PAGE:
09:56pm Monday 21 August 2017

Obesity may dampen taste sensitivity in children and adolescents

These are the results of a cross-sectional study executed by German researchers from the Universitätsmedizin in Berlin and the University of Dresden.
 
Taste is perceived by the taste buds on the tongue and can be categorised into five basic qualities: sweet, salty, bitter, sour, and umami (a savoury or meaty taste). Early-life exposure to, and acceptance of, the different taste qualities is thought to play an essential role in shaping our eating behaviours.
 
It has been found previously that the sensitivity for taste differs between individuals with low versus high body mass index (BMI). However, this has predominantly been investigated for bitter taste and data are partly inconsistent and insufficient when it comes to children and adolescents. Taste blindness for bitter has on the one hand been associated with more pleasant ratings for the bitter taste as found in some vegetables. But on the other hand this lower perception of bitter has been associated with a higher BMI. Regarding the latter it has been hypothesised that this lower perception of bitter goes along with lower sensitivities for sweet taste and a fatty texture, and that more of a certain food is needed to reach the same taste sensation. Little is known about the other taste qualities and data in children and adolescents are scarce. The aim was therefore to study the sensitivity to all five taste qualities in young individuals to see whether it relates to bodyweight.
 
The article reports on two experiments that were performed in a cross-sectional design. In both experiments obese subjects (n=99) were compared with their normal weight peers (n=94), all in the age range of 6 to 18 years. In the first trial the five different tastes were presented, in the form of taste strips impregnated with taste solutions, in four increasing concentrations. At each level of concentration, the order of taste quality was randomised and the subjects had to identify the correct quality. In the second trial the subjects were asked to rank the different concentrations for sweet that were again randomly presented.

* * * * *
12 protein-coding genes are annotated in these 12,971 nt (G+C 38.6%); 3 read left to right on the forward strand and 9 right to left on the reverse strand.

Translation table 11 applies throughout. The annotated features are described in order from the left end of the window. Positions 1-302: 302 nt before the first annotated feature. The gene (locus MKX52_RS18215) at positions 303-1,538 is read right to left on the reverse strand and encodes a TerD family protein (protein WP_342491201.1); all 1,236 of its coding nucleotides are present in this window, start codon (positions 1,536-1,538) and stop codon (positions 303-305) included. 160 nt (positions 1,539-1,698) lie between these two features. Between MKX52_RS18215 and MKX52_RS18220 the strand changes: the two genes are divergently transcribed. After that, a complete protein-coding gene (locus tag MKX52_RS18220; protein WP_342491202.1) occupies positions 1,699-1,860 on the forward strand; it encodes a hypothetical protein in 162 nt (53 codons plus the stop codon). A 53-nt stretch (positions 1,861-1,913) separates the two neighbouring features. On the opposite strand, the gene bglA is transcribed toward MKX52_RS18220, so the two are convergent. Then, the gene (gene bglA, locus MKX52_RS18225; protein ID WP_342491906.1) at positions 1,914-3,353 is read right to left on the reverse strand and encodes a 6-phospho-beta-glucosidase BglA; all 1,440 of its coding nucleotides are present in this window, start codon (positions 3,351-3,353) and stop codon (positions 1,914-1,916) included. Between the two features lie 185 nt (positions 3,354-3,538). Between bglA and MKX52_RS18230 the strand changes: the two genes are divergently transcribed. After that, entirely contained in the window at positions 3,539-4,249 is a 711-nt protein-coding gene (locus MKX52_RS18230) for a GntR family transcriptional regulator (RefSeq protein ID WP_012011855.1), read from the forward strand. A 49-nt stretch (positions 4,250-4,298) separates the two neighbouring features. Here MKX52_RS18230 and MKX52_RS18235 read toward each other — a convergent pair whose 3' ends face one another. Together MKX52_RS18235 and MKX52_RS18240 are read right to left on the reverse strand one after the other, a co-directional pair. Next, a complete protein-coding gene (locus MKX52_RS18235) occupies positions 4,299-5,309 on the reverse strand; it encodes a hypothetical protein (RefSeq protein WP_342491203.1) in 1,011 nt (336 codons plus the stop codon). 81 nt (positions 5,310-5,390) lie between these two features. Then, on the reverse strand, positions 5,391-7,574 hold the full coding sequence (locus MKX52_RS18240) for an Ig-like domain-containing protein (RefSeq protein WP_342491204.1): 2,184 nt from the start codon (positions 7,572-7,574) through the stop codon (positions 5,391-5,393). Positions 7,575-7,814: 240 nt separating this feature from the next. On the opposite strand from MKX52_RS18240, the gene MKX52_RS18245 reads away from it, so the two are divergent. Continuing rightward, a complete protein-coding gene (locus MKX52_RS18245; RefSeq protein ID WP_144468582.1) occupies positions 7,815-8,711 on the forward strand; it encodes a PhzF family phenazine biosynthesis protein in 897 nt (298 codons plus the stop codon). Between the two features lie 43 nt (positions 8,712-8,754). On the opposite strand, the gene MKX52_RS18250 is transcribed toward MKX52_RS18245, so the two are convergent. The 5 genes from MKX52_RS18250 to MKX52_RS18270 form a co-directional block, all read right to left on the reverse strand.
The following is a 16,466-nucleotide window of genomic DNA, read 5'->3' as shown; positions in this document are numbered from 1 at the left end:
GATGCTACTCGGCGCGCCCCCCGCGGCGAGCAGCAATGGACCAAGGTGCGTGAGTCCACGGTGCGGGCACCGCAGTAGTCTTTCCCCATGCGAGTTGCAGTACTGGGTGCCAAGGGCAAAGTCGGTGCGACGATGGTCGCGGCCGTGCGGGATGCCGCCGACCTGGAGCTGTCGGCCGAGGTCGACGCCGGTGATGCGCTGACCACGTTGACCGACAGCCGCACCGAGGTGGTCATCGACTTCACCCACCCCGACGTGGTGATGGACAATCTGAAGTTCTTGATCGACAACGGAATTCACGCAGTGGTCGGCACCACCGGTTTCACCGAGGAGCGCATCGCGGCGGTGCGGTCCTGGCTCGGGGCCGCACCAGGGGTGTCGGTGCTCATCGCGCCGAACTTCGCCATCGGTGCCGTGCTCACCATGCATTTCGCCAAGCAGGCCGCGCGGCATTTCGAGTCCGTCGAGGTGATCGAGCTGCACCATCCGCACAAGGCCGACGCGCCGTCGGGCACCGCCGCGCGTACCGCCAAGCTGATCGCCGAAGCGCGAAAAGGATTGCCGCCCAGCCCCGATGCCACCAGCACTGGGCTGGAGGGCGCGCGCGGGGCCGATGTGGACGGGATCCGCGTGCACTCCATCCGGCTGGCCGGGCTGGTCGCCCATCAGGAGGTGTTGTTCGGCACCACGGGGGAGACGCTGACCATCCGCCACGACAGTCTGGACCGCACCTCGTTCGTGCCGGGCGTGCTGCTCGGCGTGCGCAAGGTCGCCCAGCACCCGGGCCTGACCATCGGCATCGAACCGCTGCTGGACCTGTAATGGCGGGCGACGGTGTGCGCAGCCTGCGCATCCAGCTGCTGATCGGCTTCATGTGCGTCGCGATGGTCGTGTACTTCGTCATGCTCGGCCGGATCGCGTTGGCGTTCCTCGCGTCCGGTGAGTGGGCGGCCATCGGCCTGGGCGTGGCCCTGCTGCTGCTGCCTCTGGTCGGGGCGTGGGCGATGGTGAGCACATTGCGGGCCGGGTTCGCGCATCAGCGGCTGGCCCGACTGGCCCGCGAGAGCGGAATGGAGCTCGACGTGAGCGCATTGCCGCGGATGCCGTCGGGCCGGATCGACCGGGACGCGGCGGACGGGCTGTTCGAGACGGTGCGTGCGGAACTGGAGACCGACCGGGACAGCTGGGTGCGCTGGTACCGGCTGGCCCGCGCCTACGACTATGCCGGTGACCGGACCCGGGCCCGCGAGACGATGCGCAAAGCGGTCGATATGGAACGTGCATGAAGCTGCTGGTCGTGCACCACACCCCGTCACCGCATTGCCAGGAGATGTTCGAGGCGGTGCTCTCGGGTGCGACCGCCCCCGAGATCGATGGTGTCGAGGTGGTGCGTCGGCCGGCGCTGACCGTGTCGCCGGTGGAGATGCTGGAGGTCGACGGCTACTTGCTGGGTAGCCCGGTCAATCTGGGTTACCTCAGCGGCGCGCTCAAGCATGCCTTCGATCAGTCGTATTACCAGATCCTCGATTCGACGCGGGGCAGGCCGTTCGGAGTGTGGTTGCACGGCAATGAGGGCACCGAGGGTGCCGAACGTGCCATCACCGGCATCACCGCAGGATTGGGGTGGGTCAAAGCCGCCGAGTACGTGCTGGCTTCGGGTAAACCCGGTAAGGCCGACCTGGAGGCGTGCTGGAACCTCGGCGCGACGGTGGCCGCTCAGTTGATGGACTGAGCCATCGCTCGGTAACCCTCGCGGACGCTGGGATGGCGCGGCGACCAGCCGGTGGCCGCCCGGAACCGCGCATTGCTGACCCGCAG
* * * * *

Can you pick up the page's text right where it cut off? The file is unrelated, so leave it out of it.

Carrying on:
The results for trial 1 showed that both the taste qualities sweet and salty were identified correctly most often and that the participants confounded salty repeatedly with sour and umami. Both girls and older individuals had higher scores, whereas ethnicity (the largest proportion originating from Turkey) had no effect. Obese subjects had a significantly lower total score  in identifying the correct taste quality compared to their normal weight peers with respective scores of 12.6±3.0 versus 14.1±3.0 (out of a maximum of 20 points). Significant lower individual scores were found for salty, bitter and umami.
 
In trial 2, both study groups rated higher concentrations of sweet higher on the sweetness scale but obese subjects rated all concentrations lower on intensity compared to the control group.
 
The authors explain that the reasons for these differences in taste sensitivity are poorly understood and most likely multifactorial, including genetic, hormonal and learning factors. Putting their results into context, the authors speculate that the lower sensitivity for savoury (salty and umami) could be important for children’s weight status as obese children eat significantly more savoury snacks. The data is however inconsistent and especially regarding young people, scarce. The lower rating of sweetness was found in previous research and these results also show that taste sensitivity differs between obese and non-obese subjects. That women are better tasters than men was also found in earlier research. Increasing age was in the current study associated with increased scores for the normal-weight, but not for the obese subjects. According to the authors, increased taste sensitivity with increasing age is the normal development, and the absence of this in obese individuals is confirming that the taste system is affected.
 
The authors conclude their results confirm previous findings that obese and non-obese children and adolescents differ in their taste perception. However, long-term studies are needed to better understand how these differences are brought about. Nonetheless, taste perception appears more susceptible than originally thought and further insight could potentially help develop strategies for obesity prevention.
 
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